2 Mile Races August 2014 - New York

I was only in NYC for 8 days but that was enough to get a shot at two of our Saturday morning 2 mile races. After the last 2 miler, in France, I had been progressing well in my injury recovery but a couple of ill-judged runs near my workplace (hilly & uneven) had set me back a bit. So, on the first Saturday, I arrived at the start, only a few hundred metres from my NY room (a basement on Gothic Drive shared between 12 of us) with a tentative plan of jogging round and seeing how things reacted.

As usual we had our race poem (from Sri Chinmoy's Race Prayers book, recited by the ever-present Sundar from New York SCMT) and then a moment of silence before the great mass of eager runners swept around the bend past Jamaica High School. As per the plan, I ran at a comfortable pace, and tried not to get carried away by the enthusiasm flowing through everybody on a mild, sunny, beautiful morning quite early in celebrations (before marathon or 47 miler had taken their toll on the better runners).

I didn't catch the time on my stopwatch at the end of the first mile as I was expecting Utpal to be there calling it out, and so I just carried on into the second lap feeling glad that the achilles was not protesting at this faster paced running after weeks of cautious plodding. All seemed fine so I upped it just enough at the end to come in with a time of 14 minutes dead. Modest enough, and the product of some serious holding back, but I was well pleased to have got round unscathed and set a benchmark time.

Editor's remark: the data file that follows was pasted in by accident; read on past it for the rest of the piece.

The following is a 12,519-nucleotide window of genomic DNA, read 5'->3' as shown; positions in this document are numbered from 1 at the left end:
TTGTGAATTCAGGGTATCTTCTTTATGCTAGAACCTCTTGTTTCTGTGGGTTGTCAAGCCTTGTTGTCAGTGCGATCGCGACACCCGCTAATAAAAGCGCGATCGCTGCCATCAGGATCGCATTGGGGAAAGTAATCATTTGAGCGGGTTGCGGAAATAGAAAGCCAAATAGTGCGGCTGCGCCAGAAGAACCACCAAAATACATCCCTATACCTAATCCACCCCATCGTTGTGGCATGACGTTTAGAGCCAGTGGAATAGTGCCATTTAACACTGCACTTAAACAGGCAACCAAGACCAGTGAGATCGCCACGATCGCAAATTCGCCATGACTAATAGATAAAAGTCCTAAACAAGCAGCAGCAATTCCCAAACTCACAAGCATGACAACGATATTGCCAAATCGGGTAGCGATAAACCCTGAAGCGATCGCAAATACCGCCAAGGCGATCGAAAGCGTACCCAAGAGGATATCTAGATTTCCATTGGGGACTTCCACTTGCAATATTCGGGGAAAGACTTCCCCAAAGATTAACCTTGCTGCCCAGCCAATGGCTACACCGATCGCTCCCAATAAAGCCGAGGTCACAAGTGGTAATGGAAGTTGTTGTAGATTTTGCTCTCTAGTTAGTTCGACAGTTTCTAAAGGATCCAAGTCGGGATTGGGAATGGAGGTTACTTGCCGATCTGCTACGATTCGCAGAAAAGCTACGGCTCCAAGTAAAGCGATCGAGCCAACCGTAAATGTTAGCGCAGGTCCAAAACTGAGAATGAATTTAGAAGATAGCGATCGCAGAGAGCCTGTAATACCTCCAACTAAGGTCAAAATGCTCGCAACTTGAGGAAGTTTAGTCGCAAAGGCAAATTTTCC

A week later, with much of the field recovering from marathon and ultramarathon runs at which I'd contented myself with being a helper - lead cyclist or scoreboard bloke - we started an hour later at 8am on yet another perfect morning. This time I'd been out a few more times and jogged a full half hour for the first time since June, so I was confident enough to aim for better than 13.30. I let myself run at a brisk pace this time, based on effort rather than speed, and with no idea how fast I could actually go. Fully fit I'd expect around 12 minutes on the New York course, and about 5 years ago I was running close to 11.30. I listened out for the time at the half way stage again and although Utpal was in his usual haunt near the track entrance, I could only catch the last digit he called out - six. So, 6.26? 6.36? 7.06? I really didn't have much idea but I hoped it was 6.26 as that would put me on target for 13 minutes and once again I was thrilled that nothing seemed to be breaking down or protesting at the increased effort level. I was close to some decent runners, but this didn't mean I was running a decent pace as they were mostly stiff from the long races. Pushing through the second mile I had to quicken my breathing and I realised I was actually running at full pace for my fitness level - something I hadn't been able to do for ages. Labouring up the slope and past Goose Pond Park a couple of people having breakfast under the trees called my name out, but I didn't look to see who it was as I was in fully intense race mode.

As I rounded the bend for the finishing stretch I could see the digits on the clock come into focus - the first number was 12 which was a very nice surprise. Finishing time was 12.37, a nice starting point as it gives me the carrot of 12.30 to aim for. That could be in Edinburgh in October or Paris in November, who knows when we'll next have a measured 2 miler.....

So, the slow and faltering progress continues, and I can still dream about racing properly maybe next year. Or is that tempting fate?


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